Feb 26, 2013

ECL - Big data for the SQLly Inclined

The last project I worked, we pushed the limits of RDBMS (misfit for our requirements) and I decided that the next time, I will consider beyond SQL for my data needs. I started exploring the NOSQL world - MongoDB,Neo4j, REDIS etc and I understood that had we been open to these technologies when we started our last project, we might have had a lot easier life.

Eventually, I started seeing Hadoop everywhere, our company was talking, customers were talking, my friends were talking. And I started learning the jargons around Hadoop (map reduce, hive, sqoop, HDFS,HBase) and I used to throw these words in my conversation along with a few zoo animals and figured out most of my friends were doing the same and we had a happy ecosystem going on. But, deep down I knew that I was ignoring the elephant in the room that was staring at me. I read through the famed map reduce research paper and I was able to get the concept. But, I was not able to get to start playing with hadoop. Setting up was easy and you can get the word count sample working in an hour. But, after that I was stuck. I understood the power of what it can do. But, I felt I did not know the right language to communicate with it. It's like someone asked me to write a web server in SQL. Of course you can do it, but I don't want to. To me, SQL is "the" reference implementation of a Domain Specific Language. And the ease at which you can instruct your RDBMS to do a complex task was mind blowing as long as you are operating within the problem domain.

In retrospect, I understood that the reason why I had so much reluctance to get into hadoop was because I am not a technology guy (there, I said it). I like to solve logical problems (puzzles or problems, I don't care). From a problem solver perspective, my problem statement does not change whether I am working with 1 record or 1gazellion records. It does not change if I have 1 line of text or the entire world wide web to process. I wanted that abstraction. SQL was giving me that (almost), till the data spilled over to the next machine. So, I started looking for languages on top of Hadoop that can help me out. Looked at Pig and Hive and a few others but, i felt this was like LINQ for SQL. You can change the programming languange but you cannot change the fundamental building blocks. I don't want to come out wrong. I love LINQ, but not so much when i have to write complex SQL queries in LINQ.

And, so I started exploring options that were outside Hadoop. Come on, big data is such a "big" pie, and it will not be monopolized. Anyways, my search ended with ECL. A programing language for taming the super computing grid called High-Performance Computing Cluster. It was open source, installation was exactly like how it was for SQL Server.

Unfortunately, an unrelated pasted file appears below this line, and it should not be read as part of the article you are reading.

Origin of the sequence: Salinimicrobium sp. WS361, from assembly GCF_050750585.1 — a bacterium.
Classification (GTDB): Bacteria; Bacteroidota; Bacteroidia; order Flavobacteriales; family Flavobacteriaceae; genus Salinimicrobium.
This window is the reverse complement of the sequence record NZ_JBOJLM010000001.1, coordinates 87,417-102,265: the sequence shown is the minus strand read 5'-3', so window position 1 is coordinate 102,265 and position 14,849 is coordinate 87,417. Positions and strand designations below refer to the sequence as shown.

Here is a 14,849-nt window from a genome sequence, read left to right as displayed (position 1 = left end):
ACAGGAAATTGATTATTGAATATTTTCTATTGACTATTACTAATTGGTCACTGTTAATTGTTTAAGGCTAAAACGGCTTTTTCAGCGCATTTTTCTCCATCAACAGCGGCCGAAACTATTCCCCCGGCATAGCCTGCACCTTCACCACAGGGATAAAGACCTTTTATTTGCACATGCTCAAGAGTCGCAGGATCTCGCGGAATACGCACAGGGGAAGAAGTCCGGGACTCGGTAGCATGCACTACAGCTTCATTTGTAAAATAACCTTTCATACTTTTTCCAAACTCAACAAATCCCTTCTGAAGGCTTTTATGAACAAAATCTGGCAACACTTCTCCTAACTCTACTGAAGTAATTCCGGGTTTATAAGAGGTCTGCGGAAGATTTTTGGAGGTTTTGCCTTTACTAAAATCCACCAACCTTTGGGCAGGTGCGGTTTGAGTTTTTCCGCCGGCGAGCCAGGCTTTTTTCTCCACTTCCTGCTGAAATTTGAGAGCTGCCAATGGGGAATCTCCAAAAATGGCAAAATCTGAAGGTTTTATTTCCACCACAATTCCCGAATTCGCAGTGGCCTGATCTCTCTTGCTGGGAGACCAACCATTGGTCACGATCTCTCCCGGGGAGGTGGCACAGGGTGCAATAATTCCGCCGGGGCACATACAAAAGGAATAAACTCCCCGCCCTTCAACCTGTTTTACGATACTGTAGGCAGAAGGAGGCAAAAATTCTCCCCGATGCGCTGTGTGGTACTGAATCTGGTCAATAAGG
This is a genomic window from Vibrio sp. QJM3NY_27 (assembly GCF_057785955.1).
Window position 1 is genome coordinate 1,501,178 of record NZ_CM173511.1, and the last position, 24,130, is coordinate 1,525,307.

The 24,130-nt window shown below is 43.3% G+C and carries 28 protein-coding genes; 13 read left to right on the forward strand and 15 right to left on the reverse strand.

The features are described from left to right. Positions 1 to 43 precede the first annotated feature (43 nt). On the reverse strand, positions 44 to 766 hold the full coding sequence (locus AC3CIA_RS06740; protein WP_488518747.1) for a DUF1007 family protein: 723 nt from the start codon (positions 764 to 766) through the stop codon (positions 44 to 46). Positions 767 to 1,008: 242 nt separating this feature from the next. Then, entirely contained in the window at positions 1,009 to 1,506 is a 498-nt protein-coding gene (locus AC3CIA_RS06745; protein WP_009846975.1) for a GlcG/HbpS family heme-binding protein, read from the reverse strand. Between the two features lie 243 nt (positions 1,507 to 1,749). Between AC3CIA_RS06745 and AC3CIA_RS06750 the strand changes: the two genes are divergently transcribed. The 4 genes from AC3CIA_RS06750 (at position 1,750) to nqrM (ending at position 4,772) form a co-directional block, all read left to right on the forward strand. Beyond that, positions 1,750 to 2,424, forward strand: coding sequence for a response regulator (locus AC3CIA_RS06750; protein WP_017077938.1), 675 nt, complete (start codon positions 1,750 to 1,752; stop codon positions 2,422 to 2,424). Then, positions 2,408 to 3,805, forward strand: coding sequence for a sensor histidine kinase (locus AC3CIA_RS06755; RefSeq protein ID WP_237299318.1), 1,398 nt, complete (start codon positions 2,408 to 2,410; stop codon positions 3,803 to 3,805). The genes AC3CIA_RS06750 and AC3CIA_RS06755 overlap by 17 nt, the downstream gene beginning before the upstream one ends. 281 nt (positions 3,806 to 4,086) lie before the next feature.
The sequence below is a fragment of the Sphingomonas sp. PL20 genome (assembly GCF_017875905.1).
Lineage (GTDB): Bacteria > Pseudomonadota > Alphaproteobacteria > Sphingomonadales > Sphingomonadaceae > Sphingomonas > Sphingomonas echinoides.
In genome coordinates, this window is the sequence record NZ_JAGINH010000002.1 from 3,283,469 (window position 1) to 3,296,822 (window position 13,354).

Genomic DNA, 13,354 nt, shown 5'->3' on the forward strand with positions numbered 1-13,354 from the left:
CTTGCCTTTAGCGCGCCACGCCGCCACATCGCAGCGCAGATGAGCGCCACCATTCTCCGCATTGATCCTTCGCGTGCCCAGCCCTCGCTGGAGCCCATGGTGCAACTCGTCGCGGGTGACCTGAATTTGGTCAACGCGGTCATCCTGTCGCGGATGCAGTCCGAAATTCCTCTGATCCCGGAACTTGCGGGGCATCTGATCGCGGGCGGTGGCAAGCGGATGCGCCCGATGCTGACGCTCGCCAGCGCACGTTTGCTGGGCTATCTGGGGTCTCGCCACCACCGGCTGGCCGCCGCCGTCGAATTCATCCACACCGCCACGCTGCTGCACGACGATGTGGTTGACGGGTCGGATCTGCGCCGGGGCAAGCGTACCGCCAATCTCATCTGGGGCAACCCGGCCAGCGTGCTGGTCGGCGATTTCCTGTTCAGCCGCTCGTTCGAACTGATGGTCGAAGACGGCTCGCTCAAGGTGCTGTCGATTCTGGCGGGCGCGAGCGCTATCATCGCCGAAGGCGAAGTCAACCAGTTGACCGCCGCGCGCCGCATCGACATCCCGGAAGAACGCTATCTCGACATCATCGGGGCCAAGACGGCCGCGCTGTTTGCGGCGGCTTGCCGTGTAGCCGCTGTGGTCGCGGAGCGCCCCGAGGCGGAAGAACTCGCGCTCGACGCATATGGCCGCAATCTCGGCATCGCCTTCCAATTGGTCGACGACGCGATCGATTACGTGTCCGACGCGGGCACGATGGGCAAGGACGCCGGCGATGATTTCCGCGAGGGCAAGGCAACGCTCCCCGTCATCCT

"Download the VM and download an IDE (looks like your SQL Server management studio). Connect to the server and get going."

Played with it for a few days. They have some tutorial videos in their site (google HPCC systems). My interest was mainly because the programming style was so different. Not similar to any language that I knew. But, I was able to relate to it. I didn't have to skew my thinking to fit to their programing style.

Also, it's been "the" programming language for HPCC for the last 10 years or so and it has undergone a lot of refinement over the years. So, I knew that I can take a deep breath and give some time to understand this language.

Fast forward a few months... I am still in love with ECL. And some day, someone may write ECL for Hadoop. But, till then, I am taming big data, the ECL way.

If you got an hour or so, give ECL a try and let me know what you think.

There a mental switch that you need to turn on to be able to easily starting thinking in ECL and with that, it becomes pretty much like SQL, actually even more elegant in a few cases. I will anyway write about it in my next post...breaking down a complex SQL query and building it in ECL. It should be a lot more easy to understand, I hope.  


Dexter said...

Nice Article! ECL for Hadoop need not be written again. We have PIG and HIVE. Both have same layers of the components in stack. No more reinvention is required. PIG and ECL share more or less same semantics but the way the work is executed is different. End of the day what determines your choice is, what the system is capable of, which IMO can't be just ignored. :)

Omnibuzz said...

I can understand your perspective, Dexter. But, how will you decide when to use PIG and when to use HIVE and when to use neither? To put it in a different perspective, ECL is the mother tongue of HPCC and Map Reduce is the same for Hadoop. PIG and HIVE are two different translators that you can use to communicate to Hadoop. Translators are okay for small talk. When you want to have a deep long conversation with someone, I would prefer to talk directly. Just my 2 cents.

Dexter said...

PIG and HIVE compiles/plans and translates the query as Map-Reduce, ECL compiler compiles/plans and translates your query to C++ code (distributed computing). ;)

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